William John Murdock 1 was born in Great Clifton, Cumberland, England on 17 September 1874 2 and he was baptised on 1 November that year.
He was the son of Irish immigrant parents, Nathaniel Murdock (b. 1853) and Anne McMaster (b. 1852), natives of Kircubbin near Newtownards in Co Down, who had married in 1873 before settling across the Irish sea in Cumbria where they started their family. Their first five children were born in England: William (b. 1874), Ross (b. 1877), Thomas Henry (b. 1880), Mary Eliza (1881) and Nathaniel (b. 1885). They returned to Ireland and settled in east Belfast and had a further three children: Martin (b. 1887), Sarah Jane (b. 1890) and Maggie (b. 1892).
William Murdock first appears on the 1881 census living at 6 Low Street in Great Clifton, Cumberland and his father was described as a labourer. The next time the family appears on record is for the 1901 census of Ireland when William's parents and siblings were living at 24 Trillick Street in Pottinger, east Belfast and his father was described as an ironworks labourer.
William had been married in early 1901 to Catherine Robson (b. 1879 in Belfast) and they went on to have three children: Joseph Robson (b. 1902), Anne Martin (b. 1904) and William John (b. 1905).
When the 1901 census was conducted William was absent but his wife was listed as living at 88 Thorndyke Street, Pottinger, the home of her widowed mother Margaret Robson and her family. Reappearing in time for the 1911 census, William, his wife and children are now listed as living at 92 Thorndyke Street, again with his mother-in-law. He was, at the time, described as a labourer.
Murdock first signed on to the Titanic on 29 March 1912 for her delivery trip from Belfast to Southampton. He signed on again on 6 April and gave his previous ship as the Brayhead, and his current address as the Sailors' Home, Southampton (although he by now lived at 78 Thorndyke Street). As a fireman he could expect monthly wages of £6.
Murdock was rescued from the sinking, although in which lifeboat is unknown 3.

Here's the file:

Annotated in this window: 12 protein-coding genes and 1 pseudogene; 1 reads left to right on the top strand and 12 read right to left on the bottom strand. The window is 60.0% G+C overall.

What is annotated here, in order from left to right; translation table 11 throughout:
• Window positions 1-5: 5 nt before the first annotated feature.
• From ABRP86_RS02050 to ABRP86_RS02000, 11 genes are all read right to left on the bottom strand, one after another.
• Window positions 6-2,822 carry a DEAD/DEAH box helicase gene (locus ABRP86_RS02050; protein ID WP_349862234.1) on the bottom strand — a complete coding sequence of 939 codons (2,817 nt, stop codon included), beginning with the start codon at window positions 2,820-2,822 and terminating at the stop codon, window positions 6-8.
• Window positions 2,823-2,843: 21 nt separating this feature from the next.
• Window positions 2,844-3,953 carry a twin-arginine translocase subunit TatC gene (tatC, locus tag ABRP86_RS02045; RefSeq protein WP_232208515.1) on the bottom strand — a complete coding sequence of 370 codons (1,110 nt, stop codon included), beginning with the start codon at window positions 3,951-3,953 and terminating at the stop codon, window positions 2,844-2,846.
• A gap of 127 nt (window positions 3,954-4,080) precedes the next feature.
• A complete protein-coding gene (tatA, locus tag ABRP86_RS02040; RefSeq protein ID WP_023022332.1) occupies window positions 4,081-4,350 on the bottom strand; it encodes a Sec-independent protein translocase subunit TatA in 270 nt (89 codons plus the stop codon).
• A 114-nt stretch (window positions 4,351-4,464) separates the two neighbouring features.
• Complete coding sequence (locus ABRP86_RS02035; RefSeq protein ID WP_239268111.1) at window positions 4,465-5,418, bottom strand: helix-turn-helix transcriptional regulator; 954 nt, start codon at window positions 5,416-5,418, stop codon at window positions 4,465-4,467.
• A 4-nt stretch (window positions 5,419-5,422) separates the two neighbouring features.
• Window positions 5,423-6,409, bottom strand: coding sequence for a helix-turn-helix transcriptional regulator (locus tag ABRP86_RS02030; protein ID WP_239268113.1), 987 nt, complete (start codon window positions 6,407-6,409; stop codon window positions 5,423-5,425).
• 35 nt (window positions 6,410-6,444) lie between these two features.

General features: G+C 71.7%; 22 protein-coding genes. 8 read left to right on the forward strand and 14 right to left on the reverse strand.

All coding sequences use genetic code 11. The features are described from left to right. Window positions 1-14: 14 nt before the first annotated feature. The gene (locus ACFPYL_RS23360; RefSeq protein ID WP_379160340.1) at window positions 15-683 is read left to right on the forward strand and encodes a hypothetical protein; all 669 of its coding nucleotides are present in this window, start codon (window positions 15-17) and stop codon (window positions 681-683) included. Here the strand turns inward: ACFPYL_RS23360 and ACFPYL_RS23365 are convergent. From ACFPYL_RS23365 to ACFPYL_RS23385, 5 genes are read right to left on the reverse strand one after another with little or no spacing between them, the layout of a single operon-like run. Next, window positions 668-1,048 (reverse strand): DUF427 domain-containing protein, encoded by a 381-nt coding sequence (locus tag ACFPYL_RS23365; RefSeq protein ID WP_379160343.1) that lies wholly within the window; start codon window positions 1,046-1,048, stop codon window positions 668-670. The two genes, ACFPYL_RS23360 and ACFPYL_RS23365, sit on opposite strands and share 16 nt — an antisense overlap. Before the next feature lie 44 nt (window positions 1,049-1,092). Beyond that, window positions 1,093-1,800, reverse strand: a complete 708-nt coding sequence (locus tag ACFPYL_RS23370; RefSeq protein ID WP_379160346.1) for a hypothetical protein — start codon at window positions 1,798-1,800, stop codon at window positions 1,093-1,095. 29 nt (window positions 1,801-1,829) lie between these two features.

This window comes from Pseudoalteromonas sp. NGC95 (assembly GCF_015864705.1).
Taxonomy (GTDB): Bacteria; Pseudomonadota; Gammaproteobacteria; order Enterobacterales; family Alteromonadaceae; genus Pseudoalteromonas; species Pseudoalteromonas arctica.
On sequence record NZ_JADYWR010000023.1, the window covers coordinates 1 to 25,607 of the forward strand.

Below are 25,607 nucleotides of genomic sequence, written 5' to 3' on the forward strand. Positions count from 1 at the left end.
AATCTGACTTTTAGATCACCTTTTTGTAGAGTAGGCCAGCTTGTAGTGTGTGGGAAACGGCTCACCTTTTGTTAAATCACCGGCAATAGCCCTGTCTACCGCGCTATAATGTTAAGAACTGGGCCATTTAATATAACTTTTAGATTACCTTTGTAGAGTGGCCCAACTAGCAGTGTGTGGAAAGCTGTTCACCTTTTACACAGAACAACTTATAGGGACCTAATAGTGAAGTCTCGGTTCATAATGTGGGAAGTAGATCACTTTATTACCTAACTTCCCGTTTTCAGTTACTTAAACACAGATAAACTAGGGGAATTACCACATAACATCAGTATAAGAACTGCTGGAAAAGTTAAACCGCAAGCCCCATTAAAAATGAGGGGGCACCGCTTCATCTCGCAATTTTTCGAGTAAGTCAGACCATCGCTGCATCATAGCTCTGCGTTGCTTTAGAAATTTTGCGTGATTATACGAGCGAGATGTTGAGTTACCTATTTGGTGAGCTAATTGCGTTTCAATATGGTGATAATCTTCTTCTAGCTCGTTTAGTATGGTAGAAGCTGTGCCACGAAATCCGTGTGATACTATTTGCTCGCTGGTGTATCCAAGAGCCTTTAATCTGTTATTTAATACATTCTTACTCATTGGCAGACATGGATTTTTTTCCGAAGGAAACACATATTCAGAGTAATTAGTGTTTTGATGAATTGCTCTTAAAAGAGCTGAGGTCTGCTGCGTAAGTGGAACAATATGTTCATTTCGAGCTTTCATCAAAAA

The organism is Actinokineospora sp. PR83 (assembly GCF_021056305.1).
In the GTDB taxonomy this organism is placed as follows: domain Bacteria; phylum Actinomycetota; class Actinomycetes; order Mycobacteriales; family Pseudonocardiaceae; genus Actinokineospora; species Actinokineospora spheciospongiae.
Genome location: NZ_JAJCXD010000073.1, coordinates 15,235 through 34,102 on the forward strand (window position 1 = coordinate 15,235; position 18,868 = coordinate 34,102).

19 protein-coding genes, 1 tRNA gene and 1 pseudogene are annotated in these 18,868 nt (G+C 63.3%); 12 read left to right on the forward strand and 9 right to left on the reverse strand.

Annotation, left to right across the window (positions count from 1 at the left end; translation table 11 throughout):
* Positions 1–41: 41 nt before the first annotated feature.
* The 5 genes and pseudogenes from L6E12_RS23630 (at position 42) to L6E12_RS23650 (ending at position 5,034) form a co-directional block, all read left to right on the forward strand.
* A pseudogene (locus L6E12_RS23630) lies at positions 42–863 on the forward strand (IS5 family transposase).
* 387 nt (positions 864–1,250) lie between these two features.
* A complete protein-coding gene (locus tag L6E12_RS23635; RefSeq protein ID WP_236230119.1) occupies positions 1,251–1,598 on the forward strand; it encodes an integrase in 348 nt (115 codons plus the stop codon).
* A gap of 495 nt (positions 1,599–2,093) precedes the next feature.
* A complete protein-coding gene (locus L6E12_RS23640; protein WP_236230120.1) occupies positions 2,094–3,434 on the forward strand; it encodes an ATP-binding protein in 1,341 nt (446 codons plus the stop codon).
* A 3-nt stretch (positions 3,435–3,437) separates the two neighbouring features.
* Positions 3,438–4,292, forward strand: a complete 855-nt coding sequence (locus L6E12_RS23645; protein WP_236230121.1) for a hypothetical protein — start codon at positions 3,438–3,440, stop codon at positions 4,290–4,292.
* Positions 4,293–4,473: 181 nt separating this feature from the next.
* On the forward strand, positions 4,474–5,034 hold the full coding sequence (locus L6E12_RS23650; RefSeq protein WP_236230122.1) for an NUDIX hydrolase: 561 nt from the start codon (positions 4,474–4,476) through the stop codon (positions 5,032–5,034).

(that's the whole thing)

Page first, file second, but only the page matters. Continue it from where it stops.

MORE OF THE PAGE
William returned to Belfast and continued working at sea into the 1920s. In the midst of that decade he and his family emigrated to Sydney, Australia where he continued his seafaring duties, working on coastal ships between Newcastle and Sydney.
William died in Sydney on 1 July 1941.
William Murdock's grave in Sydney, Australia
(Photo courtesy of David Lean)
Peter Engberg, Sweden
Phillip Gowan, USA
Bill Wormstedt, USA
- Spelling of surname varies depending on record being Murdock and Murdoch. Murdock is regarded as the correct spelling, as per his birth registration and his marriage record, including various census records.
- He gave his year of birth as 1878 in his circa 1920 crew card
- Murdock claimed to have survived the sinking by jumping into the water and being 'picked up' by the collapsible boat he helped lowering (D). This is not possible, however. Either he was in it from the beginning or he was in his own assigned boat (16). Boat D picked up Mr F M Hoyt and nobody else. It is altogether possible that Murdock was one of the two firemen in this boat, but if so, he was in it when it was lowered away. Boat C never picked up anybody. Again Mr Murdock may have been one of the firemen in this boat, but D is perhaps slightly more probable. Murdock was assigned to boat 16, and may have been one of the firemen in that boat after all. He would later claim he was in a boat with Mrs Brown (how did he know who she was?). Then again one fireman was transferred from boat 16 to 6...perhaps this was Murdock (it was probably trimmer Pelham, however).